The history of Beckenham has long been closely linked with that of the CATOR family who came to the district in the middle of the 18th. Century. John Cator the elder came from Ross on Wye, Herefordshire, lived in Lambeth and married Mary Brough in 1727 at the Savoy Meeting House in Westminster. He established a timber business on Bankside in Southwark. His son John Cator the younger was born in Southwark and after joining the timber business soon became a wealthy businessman. He married the daughter, Mary, of Peter Collinson the Quaker merchant and botanist in 1753. John Cator the younger began acquiring land in and around Beckenham in the 1750’s soon becoming one of the leading land owners in Beckenham. John first acquired land which had been part of the Foxgrove Manor estate which itself has quite a complicated history, being Stone Farm, woodlands and fields nearer Langley and Kelsey. He exchanged some land with Jones Raymond and Peter Burrell in 1759/60 giving up part of his Stone Farm land for fields on Stumps Hill on which he built a fine stately house in 1760/62 according to his father in law Peter Collinson. Collinson wrote in his Hortus Collinsonianus "Sept. 17, 1762, went, for the first time, to visit my son-in-law, John Cater (who married my daughter), at his new-built house, now finished, at Stump's Hill, half way (on the south side of the road) between Southend and Beckenham, in Kent, began in the spring 1760, on a pretty wooded estate which he had then purchased. The plantations about it, all of his own doing, I found in a very thriving condition, and when grown up will adorn so stately a house, in so delectable a situation, and make it a Paradise. In his woods grows the native English Chesnut spontaneously. P. Collinson, F.R.S."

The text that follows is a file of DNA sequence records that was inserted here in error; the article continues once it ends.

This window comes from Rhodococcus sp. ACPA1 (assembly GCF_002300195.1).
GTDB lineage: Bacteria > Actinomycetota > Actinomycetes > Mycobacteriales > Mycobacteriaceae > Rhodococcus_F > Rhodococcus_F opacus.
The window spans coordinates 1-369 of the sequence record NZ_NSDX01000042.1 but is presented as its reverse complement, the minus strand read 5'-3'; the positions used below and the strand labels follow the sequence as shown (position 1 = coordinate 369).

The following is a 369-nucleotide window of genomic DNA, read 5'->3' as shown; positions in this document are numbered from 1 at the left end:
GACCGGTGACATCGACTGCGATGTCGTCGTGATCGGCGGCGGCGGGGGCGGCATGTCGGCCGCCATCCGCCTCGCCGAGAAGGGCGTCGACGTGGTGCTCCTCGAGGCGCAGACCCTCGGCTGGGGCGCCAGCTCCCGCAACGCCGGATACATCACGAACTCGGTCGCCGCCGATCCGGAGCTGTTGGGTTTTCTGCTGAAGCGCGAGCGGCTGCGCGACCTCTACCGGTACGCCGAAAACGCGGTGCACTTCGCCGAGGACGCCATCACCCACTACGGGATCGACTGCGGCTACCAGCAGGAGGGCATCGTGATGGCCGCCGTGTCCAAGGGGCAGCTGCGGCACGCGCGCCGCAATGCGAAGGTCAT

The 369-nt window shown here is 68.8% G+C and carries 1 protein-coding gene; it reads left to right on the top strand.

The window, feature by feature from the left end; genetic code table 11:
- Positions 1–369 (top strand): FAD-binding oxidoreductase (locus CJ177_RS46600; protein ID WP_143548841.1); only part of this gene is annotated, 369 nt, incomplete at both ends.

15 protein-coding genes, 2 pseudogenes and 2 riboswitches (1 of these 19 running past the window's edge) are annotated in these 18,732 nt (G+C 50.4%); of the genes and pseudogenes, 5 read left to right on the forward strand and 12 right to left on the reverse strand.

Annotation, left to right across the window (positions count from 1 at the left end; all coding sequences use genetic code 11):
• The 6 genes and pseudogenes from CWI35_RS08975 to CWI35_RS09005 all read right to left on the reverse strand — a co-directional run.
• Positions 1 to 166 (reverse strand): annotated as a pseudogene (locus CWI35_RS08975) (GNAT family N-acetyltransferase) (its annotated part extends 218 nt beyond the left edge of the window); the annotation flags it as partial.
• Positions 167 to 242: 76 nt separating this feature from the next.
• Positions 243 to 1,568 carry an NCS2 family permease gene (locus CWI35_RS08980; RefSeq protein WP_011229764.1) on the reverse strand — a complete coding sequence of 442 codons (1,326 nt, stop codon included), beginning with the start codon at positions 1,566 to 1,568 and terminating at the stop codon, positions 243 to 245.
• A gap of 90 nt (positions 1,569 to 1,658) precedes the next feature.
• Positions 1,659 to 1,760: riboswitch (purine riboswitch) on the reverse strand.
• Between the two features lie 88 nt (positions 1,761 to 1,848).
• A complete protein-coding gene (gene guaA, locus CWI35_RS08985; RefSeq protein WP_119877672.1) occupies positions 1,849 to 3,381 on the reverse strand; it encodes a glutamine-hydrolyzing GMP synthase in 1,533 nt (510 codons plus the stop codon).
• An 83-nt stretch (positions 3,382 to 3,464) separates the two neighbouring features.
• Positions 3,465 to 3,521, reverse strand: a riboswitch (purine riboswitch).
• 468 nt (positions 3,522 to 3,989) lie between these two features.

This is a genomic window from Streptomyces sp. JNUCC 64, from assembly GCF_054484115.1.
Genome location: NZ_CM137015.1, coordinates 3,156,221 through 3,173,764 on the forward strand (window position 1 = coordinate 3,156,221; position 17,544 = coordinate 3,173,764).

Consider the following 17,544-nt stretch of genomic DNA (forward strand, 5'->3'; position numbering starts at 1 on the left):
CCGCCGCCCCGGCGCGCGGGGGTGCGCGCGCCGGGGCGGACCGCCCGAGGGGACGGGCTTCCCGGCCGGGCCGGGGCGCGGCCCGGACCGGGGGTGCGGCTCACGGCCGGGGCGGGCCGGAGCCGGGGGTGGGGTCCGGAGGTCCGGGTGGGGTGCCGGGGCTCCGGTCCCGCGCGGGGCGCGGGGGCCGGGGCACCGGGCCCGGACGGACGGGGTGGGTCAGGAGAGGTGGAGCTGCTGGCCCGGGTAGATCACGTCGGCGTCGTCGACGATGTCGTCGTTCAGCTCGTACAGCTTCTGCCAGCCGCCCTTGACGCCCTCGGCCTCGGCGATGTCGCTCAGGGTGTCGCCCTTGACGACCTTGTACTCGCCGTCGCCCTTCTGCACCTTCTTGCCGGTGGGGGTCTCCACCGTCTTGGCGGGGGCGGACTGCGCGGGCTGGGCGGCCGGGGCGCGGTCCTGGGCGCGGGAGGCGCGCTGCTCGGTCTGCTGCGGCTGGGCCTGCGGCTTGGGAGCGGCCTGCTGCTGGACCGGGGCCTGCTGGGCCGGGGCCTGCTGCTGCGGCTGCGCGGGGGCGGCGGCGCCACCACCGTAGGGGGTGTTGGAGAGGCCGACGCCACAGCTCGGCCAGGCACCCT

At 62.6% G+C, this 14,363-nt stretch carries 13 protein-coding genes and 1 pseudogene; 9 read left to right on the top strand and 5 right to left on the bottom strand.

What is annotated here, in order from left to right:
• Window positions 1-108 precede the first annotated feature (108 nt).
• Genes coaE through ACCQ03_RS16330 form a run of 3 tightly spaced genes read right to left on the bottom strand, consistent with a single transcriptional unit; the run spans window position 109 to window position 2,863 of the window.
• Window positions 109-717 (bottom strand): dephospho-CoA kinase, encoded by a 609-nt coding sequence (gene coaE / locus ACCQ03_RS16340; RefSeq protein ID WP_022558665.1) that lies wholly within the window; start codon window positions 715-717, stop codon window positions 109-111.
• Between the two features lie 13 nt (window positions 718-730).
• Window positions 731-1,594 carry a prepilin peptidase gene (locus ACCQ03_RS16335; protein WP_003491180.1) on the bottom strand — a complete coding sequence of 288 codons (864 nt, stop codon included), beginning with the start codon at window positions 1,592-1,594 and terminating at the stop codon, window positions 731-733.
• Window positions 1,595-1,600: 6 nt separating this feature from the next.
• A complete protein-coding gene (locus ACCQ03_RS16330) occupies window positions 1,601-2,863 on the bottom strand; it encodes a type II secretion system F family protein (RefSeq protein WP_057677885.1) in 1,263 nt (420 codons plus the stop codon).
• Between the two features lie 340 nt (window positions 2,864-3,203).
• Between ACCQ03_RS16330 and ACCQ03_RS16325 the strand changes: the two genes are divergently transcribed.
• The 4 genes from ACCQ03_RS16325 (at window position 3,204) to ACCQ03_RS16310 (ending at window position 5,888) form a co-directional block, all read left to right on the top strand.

Initially the house and grounds was surrounded by Foxgrove land owned by Jones Raymond which became the property of Amy Burrell who was the widowed sister of Jones Raymond. The Manor of Beckenham owned by Frederick St. John, Lord Bolingbroke was adjoining Foxgrove, Documents related to Beckenham Manor show that although owned by St. John it was occupied by Peter Burrell, Jones Raymond, Thomas Motley, John Cator and some others under leases around 1768.
It should be realized that the land of the major estates, Beckenham Manor, Foxgrove Manor, Kelsey and Langley were overlapping and intermingled to some extent even with the landholdings of some others such as Motley and Humphrey.
Cator bought the Beckenham Manor land from St. John in 1773 thus extending his estate but the purchase was beset with problems due to St.John having leased the estate to a Margaret Hare, Cator was involved in court cases until and beyond 1780 to gain full ownership of the Beckenham Manor land which by the way excluded the old Manor House opposite St.George’s due to an earlier exchange between St.John and Peter Burrell in 1757.
In 1777 Cator exchanged some more of his Stone Farm land for more of Foxgrove next to the site of his house with Amy Burrell. Cator was referring to his house as Stumpshill in correspondence.
In 1785 Cator had enough continuous land to be able to divert the road from Beckenham to Southend via the new route of Beckenham Hill Road and Southend Road, the old road becoming his ‘Park Drive’.